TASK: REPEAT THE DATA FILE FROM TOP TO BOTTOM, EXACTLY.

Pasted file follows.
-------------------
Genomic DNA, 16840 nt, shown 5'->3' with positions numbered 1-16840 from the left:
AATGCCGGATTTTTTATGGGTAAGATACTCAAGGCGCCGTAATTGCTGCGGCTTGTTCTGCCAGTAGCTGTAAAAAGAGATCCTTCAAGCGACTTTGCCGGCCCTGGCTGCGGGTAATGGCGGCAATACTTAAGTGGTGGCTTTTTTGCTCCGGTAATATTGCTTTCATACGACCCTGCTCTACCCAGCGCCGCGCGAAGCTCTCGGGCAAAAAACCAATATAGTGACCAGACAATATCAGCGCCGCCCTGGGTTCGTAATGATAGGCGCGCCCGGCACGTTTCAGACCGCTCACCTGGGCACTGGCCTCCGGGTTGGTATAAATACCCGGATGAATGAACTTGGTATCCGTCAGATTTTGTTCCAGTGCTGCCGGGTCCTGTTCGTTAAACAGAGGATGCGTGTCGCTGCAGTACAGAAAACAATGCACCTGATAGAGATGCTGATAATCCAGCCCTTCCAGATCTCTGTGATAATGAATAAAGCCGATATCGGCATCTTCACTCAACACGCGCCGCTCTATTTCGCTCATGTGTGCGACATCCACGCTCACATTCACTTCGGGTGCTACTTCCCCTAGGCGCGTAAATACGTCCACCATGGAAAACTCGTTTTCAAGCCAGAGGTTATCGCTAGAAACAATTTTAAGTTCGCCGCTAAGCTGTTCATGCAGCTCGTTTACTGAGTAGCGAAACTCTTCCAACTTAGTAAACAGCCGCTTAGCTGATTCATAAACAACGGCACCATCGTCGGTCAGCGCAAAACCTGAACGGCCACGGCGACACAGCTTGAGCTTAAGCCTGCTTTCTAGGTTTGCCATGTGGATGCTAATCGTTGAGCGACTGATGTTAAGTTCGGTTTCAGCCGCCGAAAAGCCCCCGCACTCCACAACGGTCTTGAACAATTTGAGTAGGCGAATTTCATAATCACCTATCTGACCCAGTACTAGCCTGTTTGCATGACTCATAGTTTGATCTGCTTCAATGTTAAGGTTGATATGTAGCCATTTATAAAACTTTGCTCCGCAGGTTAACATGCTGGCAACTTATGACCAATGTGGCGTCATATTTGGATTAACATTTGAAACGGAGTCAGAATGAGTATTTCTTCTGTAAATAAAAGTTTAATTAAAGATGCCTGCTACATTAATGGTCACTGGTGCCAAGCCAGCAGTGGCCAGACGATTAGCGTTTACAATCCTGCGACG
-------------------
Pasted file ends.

Genomic DNA, 16840 nt, shown 5'->3' with positions numbered 1-16840 from the left:
AATGCCGGATTTTTTATGGGTAAGATACTCAAGGCGCCGTAATTGCTGCGGCTTGTTCTGCCAGTAGCTGTAAAAAGAGATCCTTCAAGCGACTTTGCCGGCCCTGGCTGCGGGTAATGGCGGCAATACTTAAGTGGTGGCTTTTTTGCTCCGGTAATATTGCTTTCATACGACCCTGCTCTACCCAGCGCCGCGCGAAGCTCTCGGGCAAAAAACCAATATAGTGACCAGACAATATCAGCGCCGCCCTGGGTTCGTAATGATAGGCGCGCCCGGCACGTTTCAGACCGCTCACCTGGGCACTGGCCTCCGGGTTGGTATAAATACCCGGATGAATGAACTTGGTATCCGTCAGATTTTGTTCCAGTGCTGCCGGGTCCTGTTCGTTAAACAGAGGATGCGTGTCGCTGCAGTACAGAAAACAATGCACCTGATAGAGATGCTGATAATCCAGCCCTTCCAGATCTCTGTGATAATGAATAAAGCCGATATCGGCATCTTCACTCAACACGCGCCGCTCTATTTCGCTCATGTGTGCGACATCCACGCTCACATTCACTTCGGGTGCTACTTCCCCTAGGCGCGTAAATACGTCCACCATGGAAAACTCGTTTTCAAGCCAGAGGTTATCGCTAGAAACAATTTTAAGTTCGCCGCTAAGCTGTTCATGCAGCTCGTTTACTGAGTAGCGAAACTCTTCCAACTTAGTAAACAGCCGCTTAGCTGATTCATAAACAACGGCACCATCGTCGGTCAGCGCAAAACCTGAACGGCCACGGCGACACAGCTTGAGCTTAAGCCTGCTTTCTAGGTTTGCCATGTGGATGCTAATCGTTGAGCGACTGATGTTAAGTTCGGTTTCAGCCGCCGAAAAGCCCCCGCACTCCACAACGGTCTTGAACAATTTGAGTAGGCGAATTTCATAATCACCTATCTGACCCAGTACTAGCCTGTTTGCATGACTCATAGTTTGATCTGCTTCAATGTTAAGGTTGATATGTAGCCATTTATAAAACTTTGCTCCGCAGGTTAACATGCTGGCAACTTATGACCAATGTGGCGTCATATTTGGATTAACATTTGAAACGGAGTCAGAATGAGTATTTCTTCTGTAAATAAAAGTTTAATTAAAGATGCCTGCTACATTAATGGTCACTGGTGCCAAGCCAGCAGTGGCCAGACGATTAGCGTTTACAATCCTGCGACG